Romney is long on criticism, short on substance
September 21, 2012
In the wake of the anti-American riots in the Muslim world, we are going to hear some important debates in the next couple of months about our foreign policy post-Arab Spring. There are two conflicting visions: Support of democratic-leaning moderates or a militarily-aggressive America to be feared.
Per a recent opinion piece in the Wall Street Journal, former Vice President Cheney’s daughter Liz wrote “In too many parts of the world, America is no longer viewed as … an enemy to be feared.” The GOP talking point is that President Obama is a weak leader and that we should make our military more powerful. More powerful to do what? The kind of leadership Romney promises is mostly bluster, with little difference with the Obama administration in proposed actions.
Times have changed since Dick Cheney was in office post-9/11. The tactics of invasion and occupation the Bush administration applied to Iraq and Afghanistan unintentionally defined the limits of American power in spite of every ounce of blood and treasure we could pour into the conflicts. The results were the longest wars in our history, a huge national debt, the staggering casualties to our military, and a question of whether whatever progress we have made in those countries will stick. The war-weary American people will not sacrifice in order to conduct another war. The rest of the world knows that, too, and no fear mongering bluster to the contrary will fool anyone.
It is not that Obama does not use fear tactics. He just made them more surgical with the use of drones, special forces, and better human intelligence. While the drone attacks have angered many in the Arab world , at least there is less death of innocent people and less cost in blood and money.
Since the Arab spring, the U.S. has been riding a nearly out-of-control tiger. The Arab street now controls their own destiny and their democratically elected leaders are still finding their way. Military threats worked with dictators depending on U.S. support, but bullying tactics breed only more anger among the masses who do not think strategically. There is also a power struggle between extremists and more moderate elements. U.S. support of oppressors in the past still feeds longstanding rage. Arab anger over unchanging U.S. policy toward Israel will linger until there is a solution, but many have not yet credited the supportive role of the U.S. in unhorsing their dictators.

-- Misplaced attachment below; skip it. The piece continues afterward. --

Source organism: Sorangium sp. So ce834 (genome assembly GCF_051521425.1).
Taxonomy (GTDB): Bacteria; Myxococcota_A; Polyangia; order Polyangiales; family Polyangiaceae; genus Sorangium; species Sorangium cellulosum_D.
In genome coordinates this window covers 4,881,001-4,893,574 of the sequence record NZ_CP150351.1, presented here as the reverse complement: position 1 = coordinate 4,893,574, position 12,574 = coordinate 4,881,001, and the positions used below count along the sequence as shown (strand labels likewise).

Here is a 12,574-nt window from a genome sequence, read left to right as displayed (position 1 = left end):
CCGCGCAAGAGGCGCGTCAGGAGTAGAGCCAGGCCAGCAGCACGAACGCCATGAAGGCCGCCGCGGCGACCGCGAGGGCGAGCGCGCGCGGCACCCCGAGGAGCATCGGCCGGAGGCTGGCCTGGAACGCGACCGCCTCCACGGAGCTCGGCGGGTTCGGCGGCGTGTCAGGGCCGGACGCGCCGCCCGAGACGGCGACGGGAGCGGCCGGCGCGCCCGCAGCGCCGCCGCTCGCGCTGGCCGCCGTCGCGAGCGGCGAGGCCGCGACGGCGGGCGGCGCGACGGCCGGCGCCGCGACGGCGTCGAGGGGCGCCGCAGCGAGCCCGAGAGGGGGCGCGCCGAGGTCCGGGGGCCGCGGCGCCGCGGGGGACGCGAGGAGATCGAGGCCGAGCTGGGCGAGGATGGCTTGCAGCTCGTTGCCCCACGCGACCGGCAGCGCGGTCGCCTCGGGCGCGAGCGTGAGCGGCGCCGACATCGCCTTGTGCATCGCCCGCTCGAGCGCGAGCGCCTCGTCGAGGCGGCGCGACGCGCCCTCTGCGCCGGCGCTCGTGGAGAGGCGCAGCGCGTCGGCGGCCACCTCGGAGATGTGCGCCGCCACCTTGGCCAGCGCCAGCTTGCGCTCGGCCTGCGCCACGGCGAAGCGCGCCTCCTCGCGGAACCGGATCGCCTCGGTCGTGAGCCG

President Obama demonstrated leadership these past couple of weeks. Romney blundered as he tried to turn a U.S. security crisis into a partisan political talking point and later had the gall to say that if he had been president, these attacks on embassies would not have happened. How so? Drop a few drones on the demonstrators; light the tinder box of Arab anger with bluster? Threaten to invade their countries if they ever let such events happen again? Of course not. He was, as usual, long on criticism and short on what he would do differently.
Instead, both Secretary of State Hillary Clinton and the President used the events as teaching moments about the values fundamental to U.S. democracy: The President picked up the phone and called Egypt’s President Morsi, reminding him that his failure to protect our embassy and to hold back the demonstrators jeopardized whether we regarded him as an ally. By the next day, the demonstrators were moved back, the Muslim Brotherhood called for peaceful demonstrations and the embassy was protected.